This week, as part of my Business Course in the Ron Paul Curriculum I finished a book called Selling as Service written by Harry Brown, a business entrepreneur. I really enjoyed reading this book. You would be surprised by how simple, logical and easy it is to understand what he explains in his book! If you are interested in selling, I encourage you to get a copy of this book. It is also available as an eBook.
Now, my instructor, Dr. Gary North would like me to answer this question: “How does Harry Brown’s approach to selling rely on the principle of service?”
When you think of a business man or woman, what image comes to your mind? An extrovert who knocks on your door and flies through a presentation about a product you don’t think you need, or do not even want? If this is close to what you imagined, you are pretty much spot on with how many company’s sellers act and try to get sales. Kind of crazy, right? This is probably not someone you would want in your house, either! Unfortunately, this is how many salespeople act.
Harry Brown’s approach to selling is really easy and very refreshing when compared to the stereotypical salesperson. It’s a wonder that people all over don’t use this way of selling! The fundamental principle for appropriate and effective sales is, according to Brown’s words, you must “find the prospects motivation and appeal to it” (ch. 10) He feels selling should be considered a service, mostly because treating it like a game of tug-of-war between you and the customer is a waste of his and your time and completely the wrong direction to go. Why would you force someone to buy something that they don’t want? However, if you make the experience of selling something to someone about them and help fulfill their needs or wants, then why wouldn’t they buy? If two salesman are selling the same thing, but one focuses on being a help and a service to the prospect, while the other is in it to get money and a sale, I’ll bet that the customer is more willing to make a deal with the one who is being a good help.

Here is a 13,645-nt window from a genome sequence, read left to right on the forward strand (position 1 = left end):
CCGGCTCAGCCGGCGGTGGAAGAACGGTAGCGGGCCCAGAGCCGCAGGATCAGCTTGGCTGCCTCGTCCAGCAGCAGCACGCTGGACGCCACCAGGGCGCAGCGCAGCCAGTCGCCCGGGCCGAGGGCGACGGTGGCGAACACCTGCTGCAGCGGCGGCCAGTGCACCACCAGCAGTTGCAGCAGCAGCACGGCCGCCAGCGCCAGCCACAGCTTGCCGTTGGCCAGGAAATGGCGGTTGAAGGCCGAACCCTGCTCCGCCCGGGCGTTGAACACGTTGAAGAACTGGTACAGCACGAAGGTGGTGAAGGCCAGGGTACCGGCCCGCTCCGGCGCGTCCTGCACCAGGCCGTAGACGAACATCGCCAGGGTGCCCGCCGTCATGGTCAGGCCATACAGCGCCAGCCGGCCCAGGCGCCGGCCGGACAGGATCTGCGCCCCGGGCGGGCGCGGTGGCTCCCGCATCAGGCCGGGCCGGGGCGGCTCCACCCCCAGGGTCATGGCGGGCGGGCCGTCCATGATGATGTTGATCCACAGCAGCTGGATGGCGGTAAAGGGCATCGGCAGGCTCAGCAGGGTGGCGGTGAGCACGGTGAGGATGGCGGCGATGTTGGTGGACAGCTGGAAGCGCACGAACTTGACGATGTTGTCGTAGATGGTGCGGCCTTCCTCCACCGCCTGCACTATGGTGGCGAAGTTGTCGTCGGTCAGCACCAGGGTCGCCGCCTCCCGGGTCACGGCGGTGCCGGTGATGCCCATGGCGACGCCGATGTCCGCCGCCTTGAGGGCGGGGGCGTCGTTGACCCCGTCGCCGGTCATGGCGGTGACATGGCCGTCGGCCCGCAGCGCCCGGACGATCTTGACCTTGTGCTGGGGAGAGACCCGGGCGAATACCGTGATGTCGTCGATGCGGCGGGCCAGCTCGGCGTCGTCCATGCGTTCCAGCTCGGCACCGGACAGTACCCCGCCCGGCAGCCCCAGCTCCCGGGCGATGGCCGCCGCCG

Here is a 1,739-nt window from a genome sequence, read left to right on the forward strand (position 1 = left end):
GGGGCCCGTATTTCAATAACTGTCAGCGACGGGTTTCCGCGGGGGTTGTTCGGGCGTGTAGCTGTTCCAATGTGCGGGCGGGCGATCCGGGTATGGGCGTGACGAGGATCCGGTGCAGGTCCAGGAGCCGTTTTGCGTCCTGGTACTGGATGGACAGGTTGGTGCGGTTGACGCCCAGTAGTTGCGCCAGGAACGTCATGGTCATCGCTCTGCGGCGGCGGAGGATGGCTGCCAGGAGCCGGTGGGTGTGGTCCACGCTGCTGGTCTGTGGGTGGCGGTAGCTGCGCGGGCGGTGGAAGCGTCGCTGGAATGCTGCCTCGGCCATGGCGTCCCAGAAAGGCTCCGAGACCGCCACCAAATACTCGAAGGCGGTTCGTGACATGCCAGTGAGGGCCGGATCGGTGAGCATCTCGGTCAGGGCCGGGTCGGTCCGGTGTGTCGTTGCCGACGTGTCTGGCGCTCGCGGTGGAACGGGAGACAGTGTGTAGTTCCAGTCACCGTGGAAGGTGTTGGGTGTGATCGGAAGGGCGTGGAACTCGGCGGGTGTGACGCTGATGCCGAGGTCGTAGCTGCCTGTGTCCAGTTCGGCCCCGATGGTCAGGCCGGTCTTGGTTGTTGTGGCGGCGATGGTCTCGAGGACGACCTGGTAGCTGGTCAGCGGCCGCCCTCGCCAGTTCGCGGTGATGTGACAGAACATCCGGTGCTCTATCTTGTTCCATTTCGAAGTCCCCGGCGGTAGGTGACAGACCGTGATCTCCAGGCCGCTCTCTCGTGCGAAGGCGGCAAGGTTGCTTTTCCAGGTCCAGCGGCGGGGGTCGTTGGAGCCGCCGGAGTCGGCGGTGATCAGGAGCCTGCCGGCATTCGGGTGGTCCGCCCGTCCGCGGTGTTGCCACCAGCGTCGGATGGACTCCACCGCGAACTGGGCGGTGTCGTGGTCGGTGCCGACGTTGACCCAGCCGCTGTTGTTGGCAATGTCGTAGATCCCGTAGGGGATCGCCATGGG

By reading Selling as Service I’ve learned that the customer is the most important part of a sale. It’s not just making the sale to them but being able to help them. If I did a good enough job to where I appealed to the prospect’s motivations and they purchased my product, maybe they would be willing to recommend me to their friends!
Selling does not have to be a scary thing. If you do it the right way, it can be a piece of cake! Selling is a service when performed right, and there is no reason to do it any other way. People will be lining-up outside YOUR door just to get a product from you because of how well you sell!
RPC Student and Future Entrepreneur